Archive for August, 2012

August 2, 2012

Homestyle Gringa Tamales!

On August 13th, River Road Community Organization, of which I am a part, is hosting a Tamale Fiesta (follow that link for details). The idea is to bring neighbors together and improve our culinary skills by learning and teaching how to make tamales.

I volunteered to help organize the event, and I thought it appropriate to try to make some tamales at home before lending my skills (or lack thereof) to others.

The internet abounds with recipes, so I’ll just share my photos from last night’s experience.

To set the scene: My domestic partner was working late, my kitchen was already 85 degrees, not even the cat would hang out with me, but I did have some beer in the fridge and a some speakers through which to pump Pandora’s Reggaeton mix.

In my possession: A bag of masa harina (the corn flour which constitutes the tamale dough), a tub of lard (the other main ingredient in tamale dough), various cheeses, various garden veggies, and some dried California chilis (chilis pasilla) which my recipe strictly instructed only to handle with gloves.

Not in my possession: gloves.

One hour later:

Prepped tamale ingredients, from left to right: cottage cheese; chopped summer squash, tomato, cilantro, onion and garlic; prunes; masa harina dough; chili sauce; grated cheese; corn husks for wrapping.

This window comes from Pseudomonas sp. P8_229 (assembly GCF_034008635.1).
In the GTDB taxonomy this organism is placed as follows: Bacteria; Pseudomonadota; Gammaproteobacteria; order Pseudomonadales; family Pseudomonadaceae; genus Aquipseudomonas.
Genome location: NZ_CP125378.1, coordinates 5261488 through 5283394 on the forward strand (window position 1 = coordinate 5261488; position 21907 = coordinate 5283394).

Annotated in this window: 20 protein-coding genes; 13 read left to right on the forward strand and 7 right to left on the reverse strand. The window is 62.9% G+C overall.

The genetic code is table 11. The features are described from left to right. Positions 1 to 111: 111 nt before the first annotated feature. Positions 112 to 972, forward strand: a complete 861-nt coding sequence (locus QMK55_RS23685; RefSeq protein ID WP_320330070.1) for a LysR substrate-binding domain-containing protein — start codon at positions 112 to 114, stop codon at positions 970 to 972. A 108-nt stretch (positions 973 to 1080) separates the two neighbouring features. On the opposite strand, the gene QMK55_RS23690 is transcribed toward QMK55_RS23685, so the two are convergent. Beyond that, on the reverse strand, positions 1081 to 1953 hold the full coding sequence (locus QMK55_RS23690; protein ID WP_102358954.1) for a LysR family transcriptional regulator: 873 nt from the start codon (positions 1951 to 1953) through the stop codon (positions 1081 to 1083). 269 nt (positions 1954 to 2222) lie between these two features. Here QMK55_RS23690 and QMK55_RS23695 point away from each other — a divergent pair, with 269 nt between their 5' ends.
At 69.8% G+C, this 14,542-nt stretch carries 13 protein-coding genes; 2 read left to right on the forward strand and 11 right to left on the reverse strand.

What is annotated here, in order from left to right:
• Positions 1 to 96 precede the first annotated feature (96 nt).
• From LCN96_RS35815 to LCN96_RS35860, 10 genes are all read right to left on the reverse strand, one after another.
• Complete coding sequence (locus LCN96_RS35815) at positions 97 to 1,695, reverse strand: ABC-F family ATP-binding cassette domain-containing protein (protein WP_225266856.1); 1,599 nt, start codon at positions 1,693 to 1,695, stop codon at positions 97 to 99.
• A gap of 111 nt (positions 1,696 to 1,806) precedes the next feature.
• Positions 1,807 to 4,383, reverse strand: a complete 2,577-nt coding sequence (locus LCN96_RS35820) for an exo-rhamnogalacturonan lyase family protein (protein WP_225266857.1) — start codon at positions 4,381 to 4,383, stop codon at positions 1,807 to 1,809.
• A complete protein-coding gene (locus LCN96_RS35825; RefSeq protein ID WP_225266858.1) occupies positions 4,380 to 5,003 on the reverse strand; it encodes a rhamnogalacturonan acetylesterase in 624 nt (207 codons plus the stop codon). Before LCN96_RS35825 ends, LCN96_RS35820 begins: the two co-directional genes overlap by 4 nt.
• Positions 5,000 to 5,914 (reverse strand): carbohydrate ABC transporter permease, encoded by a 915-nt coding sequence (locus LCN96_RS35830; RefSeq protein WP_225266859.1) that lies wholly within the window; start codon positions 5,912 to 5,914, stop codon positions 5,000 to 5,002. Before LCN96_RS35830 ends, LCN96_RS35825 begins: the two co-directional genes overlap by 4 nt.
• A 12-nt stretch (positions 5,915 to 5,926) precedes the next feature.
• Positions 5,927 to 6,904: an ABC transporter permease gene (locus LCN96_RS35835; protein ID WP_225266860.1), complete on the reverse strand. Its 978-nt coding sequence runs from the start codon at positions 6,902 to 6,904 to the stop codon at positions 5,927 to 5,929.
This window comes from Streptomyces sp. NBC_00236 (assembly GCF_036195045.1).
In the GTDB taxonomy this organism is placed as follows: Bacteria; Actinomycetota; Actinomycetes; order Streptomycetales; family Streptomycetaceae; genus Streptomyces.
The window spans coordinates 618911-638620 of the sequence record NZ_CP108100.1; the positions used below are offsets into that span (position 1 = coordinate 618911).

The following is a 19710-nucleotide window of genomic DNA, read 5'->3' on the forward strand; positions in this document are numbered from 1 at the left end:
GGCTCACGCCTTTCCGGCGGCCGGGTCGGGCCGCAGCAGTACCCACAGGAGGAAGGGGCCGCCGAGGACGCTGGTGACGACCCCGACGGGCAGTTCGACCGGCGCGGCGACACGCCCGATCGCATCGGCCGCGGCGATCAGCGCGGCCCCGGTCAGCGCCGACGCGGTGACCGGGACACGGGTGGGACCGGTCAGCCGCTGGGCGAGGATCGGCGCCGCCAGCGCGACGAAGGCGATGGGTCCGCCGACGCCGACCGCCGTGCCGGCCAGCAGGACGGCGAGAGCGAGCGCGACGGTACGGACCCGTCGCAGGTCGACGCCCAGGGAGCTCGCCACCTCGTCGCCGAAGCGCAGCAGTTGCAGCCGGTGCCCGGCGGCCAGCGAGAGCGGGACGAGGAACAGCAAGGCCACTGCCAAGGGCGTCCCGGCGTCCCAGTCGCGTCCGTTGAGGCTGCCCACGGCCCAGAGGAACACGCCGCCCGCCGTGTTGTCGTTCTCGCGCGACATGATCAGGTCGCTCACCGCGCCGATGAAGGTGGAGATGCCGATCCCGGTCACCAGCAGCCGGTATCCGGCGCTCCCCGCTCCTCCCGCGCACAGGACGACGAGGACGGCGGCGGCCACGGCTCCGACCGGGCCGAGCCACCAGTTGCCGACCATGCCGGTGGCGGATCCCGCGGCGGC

Don’t worry, dismantling the chilis and cooking them into sauce didn’t cause my fingers to bleed or anything like that. The sauce actually wasn’t spicy at all. The recipe said just to boil them in hot water awhile and puree. I “gringa-ed” up this boring sauce with some spike, cumin, Tapatio sauce and cilantro. Much better!

Most tamales are made with meat. I’m not a vegetarian but I am a poor-atarian, so I used some veggies I picked up at the farm the day before.

To fill a tamale, all you do is put some masa harina dough down on the corn husk like you’re making a sushi roll. Then you put your other fillings on top, but not too much or you’ll never get the thing shut.

All wrapped up in their little husks. Aren’t they cute?

In my pressure cooker with a rack underneath them, they steamed for an hour. They expanded a little while cooking, but held together pretty well anyway.

Just before they went in my stomach: Tamales with chili/sour cream sauce, home made refried beans and Spanish rice.

The veggies cooked perfectly inside the tamales (the slice of squash in this pic is an escapee). The two cheeses were great together, all cooked into the masa harina dough.

Sweating from steam and improvised Salsa dancing, I sat down to a delicious and satisfying meal. This camera phone picture even speeded the arrival of my dinner partner (and a couple of co-workers). Just in time to wash the enormous pile of dishes.

The end.